In the Valley [poem by Henry Kendall]

[Editor: This poem by Henry Kendall was published in Leaves from Australian Forests (1869).]

In the Valley.

Said the yellow-haired Spirit of Spring
To the white-footed Spirit of Snow,
“On the wings of the tempest take wing,
And leave me the valleys, and go.”
And, straightway, the streams were unchained,
And the frost-fettered torrents broke free,
And the strength of the winter-wind waned
In the dawn of a light on the sea.

Then a morning-breeze followed and fell,
And the woods were alive and astir
With the pulse of a song in the dell,
And a whisper of day in the fir.
Swift rings of sweet water were rolled
Down the ways where the lily-leaves grew,
And the green, and the white, and the gold,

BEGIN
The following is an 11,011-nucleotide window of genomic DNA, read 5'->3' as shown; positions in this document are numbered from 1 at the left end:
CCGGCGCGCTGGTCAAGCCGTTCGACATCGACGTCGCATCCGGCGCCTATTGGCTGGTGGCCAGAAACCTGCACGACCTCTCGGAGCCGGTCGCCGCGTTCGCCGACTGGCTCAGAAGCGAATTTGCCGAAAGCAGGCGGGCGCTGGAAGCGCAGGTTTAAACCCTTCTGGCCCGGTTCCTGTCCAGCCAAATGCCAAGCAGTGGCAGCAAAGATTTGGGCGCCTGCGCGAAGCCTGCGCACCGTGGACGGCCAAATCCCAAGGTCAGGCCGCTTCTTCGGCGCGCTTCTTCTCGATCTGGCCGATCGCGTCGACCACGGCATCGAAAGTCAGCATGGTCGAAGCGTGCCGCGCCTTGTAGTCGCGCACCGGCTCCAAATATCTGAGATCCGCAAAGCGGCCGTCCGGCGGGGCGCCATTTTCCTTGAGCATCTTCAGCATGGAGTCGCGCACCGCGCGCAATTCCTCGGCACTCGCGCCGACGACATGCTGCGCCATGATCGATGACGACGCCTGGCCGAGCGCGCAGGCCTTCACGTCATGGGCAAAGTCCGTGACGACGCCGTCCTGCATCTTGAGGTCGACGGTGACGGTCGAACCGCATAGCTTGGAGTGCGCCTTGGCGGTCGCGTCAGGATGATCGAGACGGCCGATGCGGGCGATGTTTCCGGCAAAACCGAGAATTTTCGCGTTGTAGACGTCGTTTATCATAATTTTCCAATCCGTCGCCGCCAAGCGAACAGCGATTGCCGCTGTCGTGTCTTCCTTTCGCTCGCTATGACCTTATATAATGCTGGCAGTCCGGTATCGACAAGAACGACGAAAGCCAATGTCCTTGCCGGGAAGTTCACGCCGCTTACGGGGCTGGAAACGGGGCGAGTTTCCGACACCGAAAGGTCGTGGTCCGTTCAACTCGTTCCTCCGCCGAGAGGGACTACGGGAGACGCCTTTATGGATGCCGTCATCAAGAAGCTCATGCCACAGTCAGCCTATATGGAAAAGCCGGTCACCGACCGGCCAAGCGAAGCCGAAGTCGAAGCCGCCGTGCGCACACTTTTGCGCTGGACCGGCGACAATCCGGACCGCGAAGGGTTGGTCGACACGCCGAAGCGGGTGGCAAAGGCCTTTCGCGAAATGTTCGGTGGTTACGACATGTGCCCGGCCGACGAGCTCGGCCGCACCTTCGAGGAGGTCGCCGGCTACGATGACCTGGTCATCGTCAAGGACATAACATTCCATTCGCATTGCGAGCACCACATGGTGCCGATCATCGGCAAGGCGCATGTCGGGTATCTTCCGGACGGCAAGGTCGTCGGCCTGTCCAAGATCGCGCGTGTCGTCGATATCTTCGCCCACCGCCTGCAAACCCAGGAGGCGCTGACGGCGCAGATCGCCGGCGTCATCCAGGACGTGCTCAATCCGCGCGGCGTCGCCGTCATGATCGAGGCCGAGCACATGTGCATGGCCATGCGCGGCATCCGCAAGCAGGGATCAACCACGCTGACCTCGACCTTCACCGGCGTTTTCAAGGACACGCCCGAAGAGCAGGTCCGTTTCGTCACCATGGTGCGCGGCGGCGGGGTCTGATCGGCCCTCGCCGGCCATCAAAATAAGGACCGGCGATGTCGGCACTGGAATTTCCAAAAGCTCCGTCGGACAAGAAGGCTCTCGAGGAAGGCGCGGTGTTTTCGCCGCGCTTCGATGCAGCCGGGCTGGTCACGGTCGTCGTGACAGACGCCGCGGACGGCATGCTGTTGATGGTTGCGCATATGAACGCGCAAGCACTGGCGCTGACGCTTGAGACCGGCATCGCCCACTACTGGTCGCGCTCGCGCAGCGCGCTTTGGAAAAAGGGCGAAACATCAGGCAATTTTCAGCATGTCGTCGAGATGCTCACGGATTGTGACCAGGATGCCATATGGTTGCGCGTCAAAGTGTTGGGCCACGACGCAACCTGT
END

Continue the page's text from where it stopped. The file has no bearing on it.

Were wedded with purple and blue.

But the lips of the flower of the rose
Said, “where is the ending hereof?
Is it sweet with you, life, at the close?
Is it sad to be emptied of love?”
And the voice of the flower of the peach
Was tender and touching in tone,
“When each has been grafted on each,
It is sorrow to live on alone.”

Then the leaves of the flower of the vine
Said, “what will there be in the day
When the reapers are red with my wine,
And the forests are yellow and grey?”
And the tremulous flower of the quince
Made answer, “three seasons ago
My sisters were star-like, but since,
Their graves have been made in the snow.”

Then the whispering flower of the fern
Said, “who will be sad at the death,
When Summer blows over the burn,
With the fierceness of fire in her breath?”
And the mouth of the flower of the sedge
Was opened to murmur and sigh,
“Sweet wind-breaths that pause at the edge
Of the nightfall, and falter, and die.”




Source:
Henry Kendall, Leaves from Australian Forests, Melbourne: George Robertson, 1869, pages 101-102

Speak Your Mind

*